xorl %eax, %eax

Linux dell_rbu.c bugs

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This is a low impact vulnerability found by Linus Torvalds on 17 January 2009. But first of all, a few words about the DELL RBU (Remote BIOS Update). Dell RBU is a device driver used to update BIOS firmware on DELL servers. After loading the driver the following special files are being created:


Users can utilize these files to manage the update process, for example, if you want to change the default (which is monolithic) update image type to.. let’s say, packet you can do it like:

echo "packet" > /sys/devices/platform/dell_rbu/image_type

Now, let’s move to the vulnerability. This bug affects Linux kernel up to release and can be found at drivers/firmware/dell_rbu.c. Here is the vulnerable function as it is on 2.6.28 release of the Linux kernel.

644 static ssize_t read_rbu_packet_size(struct kobject *kobj,
645                                    struct bin_attribute *bin_attr,
646                                    char *buffer, loff_t pos, size_t count)
647 {

This function is used to parse the input of the sysfs packet_size file of the above sysfs files created by the driver. Let’s examine the function more extensively. It takes 5 arguments which are:

struct kobject *kobj            -  A structure used to describe a sysfs kernel object
struct bin_attribute *bin_attr  -  Available attributes on the sysfs file
char *buffer                    -  A temporary buffer used internally
loff_t pos                      -  An offset variable for usage in the sysfs file
size_t count                    -  A counter for size limit of the user controlled string.

It is a simple function, here is what it does:

648        int size = 0;
649        if (!pos) {
650                spin_lock(&rbu_data.lock);
651                size = sprintf(buffer, "%lu\n", rbu_data.packetsize);
652                spin_unlock(&rbu_data.lock);
653        }
654        return size;
655 }

If the offset position is NULL then it just returns 0. In any other case, it creates a spinlock on the file to avoid race conditions and then, using sprintf() it retrieves the packet size from the requested attribute of the sysfs file. This structure, is a static buffer that is used to hold information regarding the attributes. It has the following members:

55 static struct _rbu_data {
56        void *image_update_buffer;
57        unsigned long image_update_buffer_size;
58        unsigned long bios_image_size;
59        int image_update_ordernum;
60        int dma_alloc;
61        spinlock_t lock;
62        unsigned long packet_read_count;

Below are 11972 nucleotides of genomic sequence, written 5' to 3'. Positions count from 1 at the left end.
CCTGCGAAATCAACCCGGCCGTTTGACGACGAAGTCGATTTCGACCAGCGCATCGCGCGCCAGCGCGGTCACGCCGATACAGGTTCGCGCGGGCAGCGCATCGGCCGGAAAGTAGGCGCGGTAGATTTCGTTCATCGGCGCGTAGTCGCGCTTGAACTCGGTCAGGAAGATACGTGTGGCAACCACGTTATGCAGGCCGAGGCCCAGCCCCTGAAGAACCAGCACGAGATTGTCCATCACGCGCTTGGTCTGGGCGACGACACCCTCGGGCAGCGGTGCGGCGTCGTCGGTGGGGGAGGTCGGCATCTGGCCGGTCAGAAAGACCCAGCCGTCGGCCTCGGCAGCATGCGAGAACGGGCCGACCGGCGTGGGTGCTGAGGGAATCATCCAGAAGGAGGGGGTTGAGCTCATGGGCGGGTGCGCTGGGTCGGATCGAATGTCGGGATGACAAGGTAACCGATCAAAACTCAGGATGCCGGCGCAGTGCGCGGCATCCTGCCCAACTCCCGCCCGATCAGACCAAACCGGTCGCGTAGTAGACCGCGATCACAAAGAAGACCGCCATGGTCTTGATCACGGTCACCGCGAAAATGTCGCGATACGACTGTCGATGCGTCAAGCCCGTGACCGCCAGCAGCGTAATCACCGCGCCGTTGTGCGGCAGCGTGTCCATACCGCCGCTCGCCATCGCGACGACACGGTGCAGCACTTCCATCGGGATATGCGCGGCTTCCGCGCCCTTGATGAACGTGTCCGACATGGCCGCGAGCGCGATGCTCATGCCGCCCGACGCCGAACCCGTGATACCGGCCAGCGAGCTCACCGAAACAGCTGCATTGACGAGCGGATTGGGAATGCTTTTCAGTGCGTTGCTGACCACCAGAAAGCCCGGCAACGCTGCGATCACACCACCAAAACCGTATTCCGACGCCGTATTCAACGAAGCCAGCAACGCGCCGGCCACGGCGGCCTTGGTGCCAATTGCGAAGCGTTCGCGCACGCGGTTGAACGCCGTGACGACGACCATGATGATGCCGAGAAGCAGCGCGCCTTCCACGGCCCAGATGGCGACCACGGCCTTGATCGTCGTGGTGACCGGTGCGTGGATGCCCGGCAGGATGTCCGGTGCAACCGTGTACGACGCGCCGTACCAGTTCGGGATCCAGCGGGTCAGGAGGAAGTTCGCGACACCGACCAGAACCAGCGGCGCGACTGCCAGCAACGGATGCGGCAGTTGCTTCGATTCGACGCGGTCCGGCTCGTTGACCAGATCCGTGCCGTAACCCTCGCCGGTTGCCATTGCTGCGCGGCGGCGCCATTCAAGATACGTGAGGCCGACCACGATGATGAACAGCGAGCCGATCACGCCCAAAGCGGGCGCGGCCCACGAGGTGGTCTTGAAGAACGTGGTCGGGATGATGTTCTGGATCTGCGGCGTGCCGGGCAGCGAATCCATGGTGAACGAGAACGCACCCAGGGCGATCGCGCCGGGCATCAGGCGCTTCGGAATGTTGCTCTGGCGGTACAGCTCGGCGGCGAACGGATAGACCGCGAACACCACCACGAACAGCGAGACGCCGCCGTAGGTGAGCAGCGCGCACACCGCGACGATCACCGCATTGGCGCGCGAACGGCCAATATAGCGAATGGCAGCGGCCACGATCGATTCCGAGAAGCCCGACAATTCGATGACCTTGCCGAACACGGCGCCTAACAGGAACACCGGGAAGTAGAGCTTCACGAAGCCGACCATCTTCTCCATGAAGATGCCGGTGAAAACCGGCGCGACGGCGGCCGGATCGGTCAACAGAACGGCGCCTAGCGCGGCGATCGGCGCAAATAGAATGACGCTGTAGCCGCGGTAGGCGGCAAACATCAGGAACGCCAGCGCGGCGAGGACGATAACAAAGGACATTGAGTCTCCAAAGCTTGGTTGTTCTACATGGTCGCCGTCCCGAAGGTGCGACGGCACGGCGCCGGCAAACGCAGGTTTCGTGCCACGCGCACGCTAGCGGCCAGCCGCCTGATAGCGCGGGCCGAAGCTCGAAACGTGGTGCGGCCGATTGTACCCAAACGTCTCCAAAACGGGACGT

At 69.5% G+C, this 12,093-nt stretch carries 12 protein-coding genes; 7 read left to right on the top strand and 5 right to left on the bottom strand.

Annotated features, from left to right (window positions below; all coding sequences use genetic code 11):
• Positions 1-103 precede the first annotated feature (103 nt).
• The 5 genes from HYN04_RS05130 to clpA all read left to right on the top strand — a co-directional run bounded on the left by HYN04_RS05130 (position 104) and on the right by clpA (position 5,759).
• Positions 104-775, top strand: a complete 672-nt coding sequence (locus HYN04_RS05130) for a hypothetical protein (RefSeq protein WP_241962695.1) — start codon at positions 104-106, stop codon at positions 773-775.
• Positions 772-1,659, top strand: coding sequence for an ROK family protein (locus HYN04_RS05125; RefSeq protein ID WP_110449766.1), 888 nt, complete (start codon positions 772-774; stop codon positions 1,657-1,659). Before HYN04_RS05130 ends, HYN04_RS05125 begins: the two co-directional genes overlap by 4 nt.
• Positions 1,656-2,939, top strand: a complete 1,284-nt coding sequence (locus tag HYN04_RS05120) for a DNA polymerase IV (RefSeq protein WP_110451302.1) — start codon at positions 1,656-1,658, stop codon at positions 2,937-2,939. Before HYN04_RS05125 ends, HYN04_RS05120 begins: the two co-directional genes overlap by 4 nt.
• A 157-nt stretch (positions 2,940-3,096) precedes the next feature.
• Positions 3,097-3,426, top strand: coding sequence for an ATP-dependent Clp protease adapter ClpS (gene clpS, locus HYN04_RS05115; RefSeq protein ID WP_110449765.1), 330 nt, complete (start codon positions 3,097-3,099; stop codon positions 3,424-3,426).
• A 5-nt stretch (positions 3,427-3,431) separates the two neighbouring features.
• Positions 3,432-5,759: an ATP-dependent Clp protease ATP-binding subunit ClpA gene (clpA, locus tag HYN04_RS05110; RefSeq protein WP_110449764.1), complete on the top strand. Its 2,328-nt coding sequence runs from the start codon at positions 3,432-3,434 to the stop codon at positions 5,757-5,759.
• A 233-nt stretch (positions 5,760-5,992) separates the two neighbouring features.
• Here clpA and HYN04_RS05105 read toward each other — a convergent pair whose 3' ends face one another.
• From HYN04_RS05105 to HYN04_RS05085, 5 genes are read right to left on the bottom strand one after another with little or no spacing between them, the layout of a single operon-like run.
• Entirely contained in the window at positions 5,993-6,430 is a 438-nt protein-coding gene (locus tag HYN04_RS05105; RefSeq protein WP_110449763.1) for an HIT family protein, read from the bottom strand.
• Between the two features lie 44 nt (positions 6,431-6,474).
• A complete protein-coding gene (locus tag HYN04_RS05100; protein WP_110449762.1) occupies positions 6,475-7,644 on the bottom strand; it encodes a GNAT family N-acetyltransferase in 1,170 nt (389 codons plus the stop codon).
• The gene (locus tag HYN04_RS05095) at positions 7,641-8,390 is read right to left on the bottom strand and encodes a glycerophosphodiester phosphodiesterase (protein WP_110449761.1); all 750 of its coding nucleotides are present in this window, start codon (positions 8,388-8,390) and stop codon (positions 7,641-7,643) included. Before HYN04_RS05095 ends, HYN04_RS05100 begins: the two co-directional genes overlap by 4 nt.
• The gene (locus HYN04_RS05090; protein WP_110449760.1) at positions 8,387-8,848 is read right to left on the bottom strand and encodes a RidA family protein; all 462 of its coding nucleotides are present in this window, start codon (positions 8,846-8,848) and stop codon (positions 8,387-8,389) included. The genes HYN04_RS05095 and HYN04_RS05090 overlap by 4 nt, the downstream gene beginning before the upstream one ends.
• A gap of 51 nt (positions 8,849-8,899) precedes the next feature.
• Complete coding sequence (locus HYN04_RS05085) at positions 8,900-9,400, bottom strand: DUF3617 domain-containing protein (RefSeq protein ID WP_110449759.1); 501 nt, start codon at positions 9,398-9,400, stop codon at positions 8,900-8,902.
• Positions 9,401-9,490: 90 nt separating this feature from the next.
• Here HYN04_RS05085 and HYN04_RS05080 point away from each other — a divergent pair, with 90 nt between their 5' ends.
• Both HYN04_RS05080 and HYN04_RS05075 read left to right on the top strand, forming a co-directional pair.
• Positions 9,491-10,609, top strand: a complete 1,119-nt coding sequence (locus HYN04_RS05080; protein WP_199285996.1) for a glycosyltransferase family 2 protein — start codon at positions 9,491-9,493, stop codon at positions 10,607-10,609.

63        unsigned long num_packets;
64        unsigned long packetsize;
65        unsigned long imagesize;
66        int entry_created;
67 } rbu_data;

The problem of the above code is located at line 651. This is a critical vulnerability since attacker can change /sys/devices/platform/dell_rbu/packet_size with unprivileged users by default. If a user is able to give values less than, or equal to zero he might be able to cause a segmentation violation. This is why the above code was patched like this:

-    size = sprintf(buffer, "%lu\n", rbu_data.packetsize);
+    size = scnprintf(buffer, count, "%lu\n", rbu_data.packetsize);

In the given patch, the count parameter is taken from the arguments of the function. In addition to this vulnerability there was another one more important since it was parsing user controlled string values. This was the image_type which was briefly discussed earlier. Here is the buggy function:

573 static ssize_t read_rbu_image_type(struct kobject *kobj,
574                                   struct bin_attribute *bin_attr,
575                                   char *buffer, loff_t pos, size_t count)
576 {
577        int size = 0;
578        if (!pos)
579                size = sprintf(buffer, "%s\n", image_type);
580        return size;
581 }

This is clearly a BAD idea! User can insert arbitrary strings simple by doing an echo to the appropriate sysfs file! To fix this the patch was this:

     if (!pos)
-        size = sprintf(buffer, "%s\n", image_type);
+        size = scnprintf(buffer, count, "%s\n", image_type);
     return size;

The advantage of using scnprintf(9) on the first vulnerability is that the latter library routine returns 0 if the size was less than, or equal to zero which is something that sprintf(3) doesn’t do. On the second function the advantages are obvious, first the size limit and second the return value. This is probably the easiest to trigger kernel bug I’ve discussed here so far.

Written by xorl

January 26, 2009 at 17:06

Posted in linux, vulnerabilities

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